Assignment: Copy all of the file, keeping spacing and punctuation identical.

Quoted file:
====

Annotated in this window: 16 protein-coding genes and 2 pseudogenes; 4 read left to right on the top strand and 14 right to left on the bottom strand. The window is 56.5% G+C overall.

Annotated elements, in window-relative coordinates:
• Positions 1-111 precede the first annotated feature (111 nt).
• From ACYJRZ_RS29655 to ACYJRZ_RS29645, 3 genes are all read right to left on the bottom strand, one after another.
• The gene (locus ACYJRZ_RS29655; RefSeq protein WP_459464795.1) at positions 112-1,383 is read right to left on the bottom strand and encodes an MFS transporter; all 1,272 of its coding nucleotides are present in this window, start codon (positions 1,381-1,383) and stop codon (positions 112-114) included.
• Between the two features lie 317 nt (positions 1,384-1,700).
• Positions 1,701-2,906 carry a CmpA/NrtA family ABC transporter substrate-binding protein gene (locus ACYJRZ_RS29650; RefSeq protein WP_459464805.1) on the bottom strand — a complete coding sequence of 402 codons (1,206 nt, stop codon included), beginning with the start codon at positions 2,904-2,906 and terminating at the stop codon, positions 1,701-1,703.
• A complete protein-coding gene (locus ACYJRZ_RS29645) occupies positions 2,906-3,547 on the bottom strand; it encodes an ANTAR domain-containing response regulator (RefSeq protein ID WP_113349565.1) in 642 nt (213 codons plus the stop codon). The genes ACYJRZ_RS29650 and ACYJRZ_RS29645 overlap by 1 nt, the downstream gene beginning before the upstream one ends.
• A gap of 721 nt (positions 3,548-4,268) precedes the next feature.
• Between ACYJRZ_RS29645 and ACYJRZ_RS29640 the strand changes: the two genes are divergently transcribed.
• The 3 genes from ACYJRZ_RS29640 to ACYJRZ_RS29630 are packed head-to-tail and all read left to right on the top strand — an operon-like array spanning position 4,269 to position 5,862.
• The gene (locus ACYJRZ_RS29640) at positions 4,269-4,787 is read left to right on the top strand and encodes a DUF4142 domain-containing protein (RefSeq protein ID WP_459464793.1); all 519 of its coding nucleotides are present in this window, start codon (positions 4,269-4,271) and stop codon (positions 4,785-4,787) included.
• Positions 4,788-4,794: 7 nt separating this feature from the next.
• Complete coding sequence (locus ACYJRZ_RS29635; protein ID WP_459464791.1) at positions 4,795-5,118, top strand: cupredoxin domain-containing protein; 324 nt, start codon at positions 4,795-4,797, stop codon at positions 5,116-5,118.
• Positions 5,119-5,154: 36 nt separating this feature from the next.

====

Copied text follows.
Annotated in this window: 16 protein-coding genes and 2 pseudogenes; 4 read left to right on the top strand and 14 right to left on the bottom strand. The window is 56.5% G+C overall.

Annotated elements, in window-relative coordinates:
• Positions 1-111 precede the first annotated feature (111 nt).
• From ACYJRZ_RS29655 to ACYJRZ_RS29645, 3 genes are all read right to left on the bottom strand, one after another.
• The gene (locus ACYJRZ_RS29655; RefSeq protein WP_459464795.1) at positions 112-1,383 is read right to left on the bottom strand and encodes an MFS transporter; all 1,272 of its coding nucleotides are present in this window, start codon (positions 1,381-1,383) and stop codon (positions 112-114) included.
• Between the two features lie 317 nt (positions 1,384-1,700).
• Positions 1,701-2,906 carry a CmpA/NrtA family ABC transporter substrate-binding protein gene (locus ACYJRZ_RS29650; RefSeq protein WP_459464805.1) on the bottom strand — a complete coding sequence of 402 codons (1,206 nt, stop codon included), beginning with the start codon at positions 2,904-2,906 and terminating at the stop codon, positions 1,701-1,703.
• A complete protein-coding gene (locus ACYJRZ_RS29645) occupies positions 2,906-3,547 on the bottom strand; it encodes an ANTAR domain-containing response regulator (RefSeq protein ID WP_113349565.1) in 642 nt (213 codons plus the stop codon). The genes ACYJRZ_RS29650 and ACYJRZ_RS29645 overlap by 1 nt, the downstream gene beginning before the upstream one ends.
• A gap of 721 nt (positions 3,548-4,268) precedes the next feature.
• Between ACYJRZ_RS29645 and ACYJRZ_RS29640 the strand changes: the two genes are divergently transcribed.
• The 3 genes from ACYJRZ_RS29640 to ACYJRZ_RS29630 are packed head-to-tail and all read left to right on the top strand — an operon-like array spanning position 4,269 to position 5,862.
• The gene (locus ACYJRZ_RS29640) at positions 4,269-4,787 is read left to right on the top strand and encodes a DUF4142 domain-containing protein (RefSeq protein ID WP_459464793.1); all 519 of its coding nucleotides are present in this window, start codon (positions 4,269-4,271) and stop codon (positions 4,785-4,787) included.
• Positions 4,788-4,794: 7 nt separating this feature from the next.
• Complete coding sequence (locus ACYJRZ_RS29635; protein ID WP_459464791.1) at positions 4,795-5,118, top strand: cupredoxin domain-containing protein; 324 nt, start codon at positions 4,795-4,797, stop codon at positions 5,116-5,118.
• Positions 5,119-5,154: 36 nt separating this feature from the next.